RESTON, Va., Feb. 24 (UPI) -- The U.S. Geological Survey says every ice shelf in the southern section of the Antarctic Peninsula is retreating because of climate change.
The USGS says its report is the first to document that every ice front in that area has been retreating overall from 1947 to 2009, with the most dramatic changes occurring since 1990.
The retreat, scientists said, could result in sea-level rise if warming continues, threatening coastal communities and low-lying islands worldwide.
The USGS previously documented the majority of ice fronts on the entire peninsula have also retreated during the late 20th century and into the early 21st century.
Officials said the ice shelves are attached to the continent, holding in place the Antarctic ice sheet that covers about 98 percent of the Antarctic continent. As the ice shelves break off, it becomes easier for outlet glaciers and ice streams from the ice sheet to flow into the sea. That transition of ice from land to the ocean is what raises the sea level.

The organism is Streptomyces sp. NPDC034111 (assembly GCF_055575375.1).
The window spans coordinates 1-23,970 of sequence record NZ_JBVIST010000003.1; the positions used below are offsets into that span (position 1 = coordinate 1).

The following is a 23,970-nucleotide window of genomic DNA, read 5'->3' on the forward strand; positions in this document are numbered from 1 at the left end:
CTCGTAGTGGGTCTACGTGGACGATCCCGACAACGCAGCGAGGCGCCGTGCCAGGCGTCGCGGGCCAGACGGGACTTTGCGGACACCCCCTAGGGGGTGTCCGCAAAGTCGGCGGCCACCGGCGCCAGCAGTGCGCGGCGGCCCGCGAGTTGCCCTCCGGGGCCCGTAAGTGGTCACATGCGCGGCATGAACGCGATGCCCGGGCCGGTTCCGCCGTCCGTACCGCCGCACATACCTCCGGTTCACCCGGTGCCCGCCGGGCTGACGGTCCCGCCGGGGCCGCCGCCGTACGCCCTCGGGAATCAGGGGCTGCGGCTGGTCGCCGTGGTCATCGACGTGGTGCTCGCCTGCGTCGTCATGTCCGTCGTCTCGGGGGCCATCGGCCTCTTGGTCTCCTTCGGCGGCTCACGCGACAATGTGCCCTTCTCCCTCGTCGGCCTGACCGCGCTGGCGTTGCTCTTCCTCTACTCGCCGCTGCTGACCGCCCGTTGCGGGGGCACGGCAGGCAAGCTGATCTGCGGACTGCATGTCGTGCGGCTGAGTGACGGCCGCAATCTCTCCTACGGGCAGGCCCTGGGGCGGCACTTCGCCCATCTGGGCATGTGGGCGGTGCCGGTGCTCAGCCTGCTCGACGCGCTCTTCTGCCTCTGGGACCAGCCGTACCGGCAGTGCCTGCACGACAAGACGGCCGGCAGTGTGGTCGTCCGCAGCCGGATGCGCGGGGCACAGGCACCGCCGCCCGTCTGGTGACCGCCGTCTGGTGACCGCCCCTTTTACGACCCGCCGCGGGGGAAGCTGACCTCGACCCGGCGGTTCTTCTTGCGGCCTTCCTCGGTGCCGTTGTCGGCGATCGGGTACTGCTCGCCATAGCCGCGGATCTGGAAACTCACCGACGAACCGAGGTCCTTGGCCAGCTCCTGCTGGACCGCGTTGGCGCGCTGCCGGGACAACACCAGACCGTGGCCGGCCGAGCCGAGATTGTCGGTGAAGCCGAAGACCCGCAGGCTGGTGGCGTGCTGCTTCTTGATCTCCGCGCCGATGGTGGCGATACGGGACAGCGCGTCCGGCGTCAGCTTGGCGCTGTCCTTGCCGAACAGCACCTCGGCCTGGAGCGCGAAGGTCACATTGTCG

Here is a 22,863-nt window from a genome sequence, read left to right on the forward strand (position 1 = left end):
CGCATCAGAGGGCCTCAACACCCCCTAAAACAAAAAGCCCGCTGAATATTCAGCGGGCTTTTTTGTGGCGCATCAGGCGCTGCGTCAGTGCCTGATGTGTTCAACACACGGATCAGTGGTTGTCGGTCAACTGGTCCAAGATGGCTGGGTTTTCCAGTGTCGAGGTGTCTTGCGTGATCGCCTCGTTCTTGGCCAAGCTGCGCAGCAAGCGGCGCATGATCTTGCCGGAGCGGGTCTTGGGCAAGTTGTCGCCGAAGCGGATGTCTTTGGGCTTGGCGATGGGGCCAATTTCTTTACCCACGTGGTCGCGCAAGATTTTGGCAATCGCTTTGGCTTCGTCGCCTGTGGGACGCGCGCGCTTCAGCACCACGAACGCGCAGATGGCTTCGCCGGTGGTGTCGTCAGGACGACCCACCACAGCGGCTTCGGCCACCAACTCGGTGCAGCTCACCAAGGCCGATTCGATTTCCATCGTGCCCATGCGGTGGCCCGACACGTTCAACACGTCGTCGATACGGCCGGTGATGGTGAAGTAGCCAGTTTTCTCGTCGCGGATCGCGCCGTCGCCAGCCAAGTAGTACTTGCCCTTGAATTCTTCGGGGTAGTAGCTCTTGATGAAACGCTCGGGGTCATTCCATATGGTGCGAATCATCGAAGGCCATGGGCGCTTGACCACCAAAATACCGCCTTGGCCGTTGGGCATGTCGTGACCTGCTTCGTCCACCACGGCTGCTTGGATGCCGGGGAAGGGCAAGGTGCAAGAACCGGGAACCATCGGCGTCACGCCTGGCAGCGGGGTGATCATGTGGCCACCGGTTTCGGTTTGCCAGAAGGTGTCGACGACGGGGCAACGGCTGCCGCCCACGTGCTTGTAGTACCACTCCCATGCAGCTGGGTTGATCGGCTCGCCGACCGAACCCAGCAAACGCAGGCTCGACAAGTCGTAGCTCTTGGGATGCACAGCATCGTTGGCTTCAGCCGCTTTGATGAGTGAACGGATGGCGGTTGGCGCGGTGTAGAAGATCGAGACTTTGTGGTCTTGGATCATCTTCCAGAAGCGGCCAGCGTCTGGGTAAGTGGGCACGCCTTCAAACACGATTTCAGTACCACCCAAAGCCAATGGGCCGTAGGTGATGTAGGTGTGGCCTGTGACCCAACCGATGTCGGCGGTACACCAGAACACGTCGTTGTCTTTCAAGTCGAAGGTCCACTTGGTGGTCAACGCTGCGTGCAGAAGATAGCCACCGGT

"This research is part of a larger ongoing USGS project that is for the first time studying the entire Antarctic coastline in detail, and this is important because the Antarctic ice sheet contains 91 percent of Earth's glacier ice," USGS scientist Jane Ferrigno said.
"The loss of ice shelves is evidence of the effects of global warming," she added. "We need to be alert and continually understand and observe how our climate system is changing."